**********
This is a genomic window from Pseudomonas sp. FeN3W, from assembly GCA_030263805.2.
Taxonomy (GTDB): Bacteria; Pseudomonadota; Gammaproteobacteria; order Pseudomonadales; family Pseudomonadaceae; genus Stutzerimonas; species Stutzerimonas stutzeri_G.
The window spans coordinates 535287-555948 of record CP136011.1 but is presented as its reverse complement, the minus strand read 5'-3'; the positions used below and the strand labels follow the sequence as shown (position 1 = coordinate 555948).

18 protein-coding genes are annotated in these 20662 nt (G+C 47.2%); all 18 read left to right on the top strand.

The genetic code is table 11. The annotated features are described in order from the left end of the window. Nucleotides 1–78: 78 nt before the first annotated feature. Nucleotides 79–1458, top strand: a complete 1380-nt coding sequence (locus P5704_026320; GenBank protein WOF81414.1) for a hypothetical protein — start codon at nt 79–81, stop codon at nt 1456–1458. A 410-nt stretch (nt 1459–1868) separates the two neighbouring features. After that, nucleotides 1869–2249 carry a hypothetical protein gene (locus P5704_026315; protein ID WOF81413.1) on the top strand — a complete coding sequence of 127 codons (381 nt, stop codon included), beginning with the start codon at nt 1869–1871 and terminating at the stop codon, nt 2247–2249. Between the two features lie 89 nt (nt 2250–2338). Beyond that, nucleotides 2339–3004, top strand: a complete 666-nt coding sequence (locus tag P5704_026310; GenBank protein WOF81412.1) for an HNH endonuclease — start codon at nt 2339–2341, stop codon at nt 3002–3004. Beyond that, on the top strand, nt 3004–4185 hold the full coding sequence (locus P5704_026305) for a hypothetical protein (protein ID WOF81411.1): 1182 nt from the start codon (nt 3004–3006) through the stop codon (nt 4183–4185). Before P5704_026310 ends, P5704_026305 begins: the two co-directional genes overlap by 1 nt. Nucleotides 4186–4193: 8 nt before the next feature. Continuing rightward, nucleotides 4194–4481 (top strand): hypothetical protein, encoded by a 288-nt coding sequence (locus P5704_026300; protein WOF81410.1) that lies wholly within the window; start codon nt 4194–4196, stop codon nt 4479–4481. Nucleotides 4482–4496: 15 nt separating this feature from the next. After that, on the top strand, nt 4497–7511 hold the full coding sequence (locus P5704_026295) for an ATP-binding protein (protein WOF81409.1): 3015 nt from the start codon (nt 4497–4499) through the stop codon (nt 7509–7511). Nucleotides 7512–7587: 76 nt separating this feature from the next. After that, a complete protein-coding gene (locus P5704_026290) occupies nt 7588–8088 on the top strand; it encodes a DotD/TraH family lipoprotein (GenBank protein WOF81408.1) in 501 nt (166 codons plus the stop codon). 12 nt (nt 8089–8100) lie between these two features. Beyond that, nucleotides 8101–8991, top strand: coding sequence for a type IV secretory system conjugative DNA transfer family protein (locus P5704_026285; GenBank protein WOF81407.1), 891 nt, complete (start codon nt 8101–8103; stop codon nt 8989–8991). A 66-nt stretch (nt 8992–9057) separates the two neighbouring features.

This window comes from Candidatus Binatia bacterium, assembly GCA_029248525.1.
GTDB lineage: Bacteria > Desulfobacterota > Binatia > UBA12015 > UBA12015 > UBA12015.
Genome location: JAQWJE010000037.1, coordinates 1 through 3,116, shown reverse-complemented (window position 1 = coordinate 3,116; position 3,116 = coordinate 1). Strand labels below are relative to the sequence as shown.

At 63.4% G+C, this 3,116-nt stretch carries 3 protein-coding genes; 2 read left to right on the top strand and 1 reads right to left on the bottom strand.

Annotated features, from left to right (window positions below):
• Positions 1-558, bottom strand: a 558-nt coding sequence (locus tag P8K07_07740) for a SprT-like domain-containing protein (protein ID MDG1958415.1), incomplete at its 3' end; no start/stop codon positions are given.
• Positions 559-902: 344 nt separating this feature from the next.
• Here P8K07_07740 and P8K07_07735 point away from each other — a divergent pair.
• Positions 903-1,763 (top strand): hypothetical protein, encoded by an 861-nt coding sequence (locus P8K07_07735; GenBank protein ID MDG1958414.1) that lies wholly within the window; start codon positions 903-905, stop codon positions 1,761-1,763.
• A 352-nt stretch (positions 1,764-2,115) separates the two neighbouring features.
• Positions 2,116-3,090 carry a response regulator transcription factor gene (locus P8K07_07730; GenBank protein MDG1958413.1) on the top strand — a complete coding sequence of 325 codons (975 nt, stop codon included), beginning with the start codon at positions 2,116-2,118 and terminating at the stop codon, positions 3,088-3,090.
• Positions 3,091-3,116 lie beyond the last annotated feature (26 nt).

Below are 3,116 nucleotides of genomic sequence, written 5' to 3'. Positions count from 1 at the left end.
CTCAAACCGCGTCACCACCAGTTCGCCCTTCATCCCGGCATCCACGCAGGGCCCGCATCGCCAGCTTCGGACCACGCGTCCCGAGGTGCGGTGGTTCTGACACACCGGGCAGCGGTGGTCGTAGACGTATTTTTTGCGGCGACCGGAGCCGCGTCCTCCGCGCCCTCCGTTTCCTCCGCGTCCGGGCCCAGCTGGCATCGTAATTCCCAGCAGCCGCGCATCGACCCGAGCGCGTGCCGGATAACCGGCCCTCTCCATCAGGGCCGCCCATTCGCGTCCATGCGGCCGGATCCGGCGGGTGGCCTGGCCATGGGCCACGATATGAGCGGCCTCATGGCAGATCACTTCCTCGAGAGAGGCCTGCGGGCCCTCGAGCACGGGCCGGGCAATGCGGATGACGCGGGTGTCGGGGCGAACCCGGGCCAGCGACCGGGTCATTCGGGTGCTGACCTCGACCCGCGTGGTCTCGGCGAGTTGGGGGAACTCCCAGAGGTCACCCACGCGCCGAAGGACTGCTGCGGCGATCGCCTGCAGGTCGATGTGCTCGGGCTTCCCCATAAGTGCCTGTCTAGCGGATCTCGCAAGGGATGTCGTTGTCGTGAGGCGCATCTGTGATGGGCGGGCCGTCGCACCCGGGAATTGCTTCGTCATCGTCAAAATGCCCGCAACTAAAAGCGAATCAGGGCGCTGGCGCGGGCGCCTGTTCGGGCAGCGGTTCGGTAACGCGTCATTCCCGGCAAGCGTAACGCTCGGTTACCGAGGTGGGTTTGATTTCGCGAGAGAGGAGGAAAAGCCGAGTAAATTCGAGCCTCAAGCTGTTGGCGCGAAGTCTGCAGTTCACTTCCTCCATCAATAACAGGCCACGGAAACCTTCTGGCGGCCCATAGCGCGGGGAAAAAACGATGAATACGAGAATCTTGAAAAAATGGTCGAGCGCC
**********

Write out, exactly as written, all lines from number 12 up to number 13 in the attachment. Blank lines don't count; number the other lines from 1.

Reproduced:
• Positions 559-902: 344 nt separating this feature from the next.
• Here P8K07_07740 and P8K07_07735 point away from each other — a divergent pair.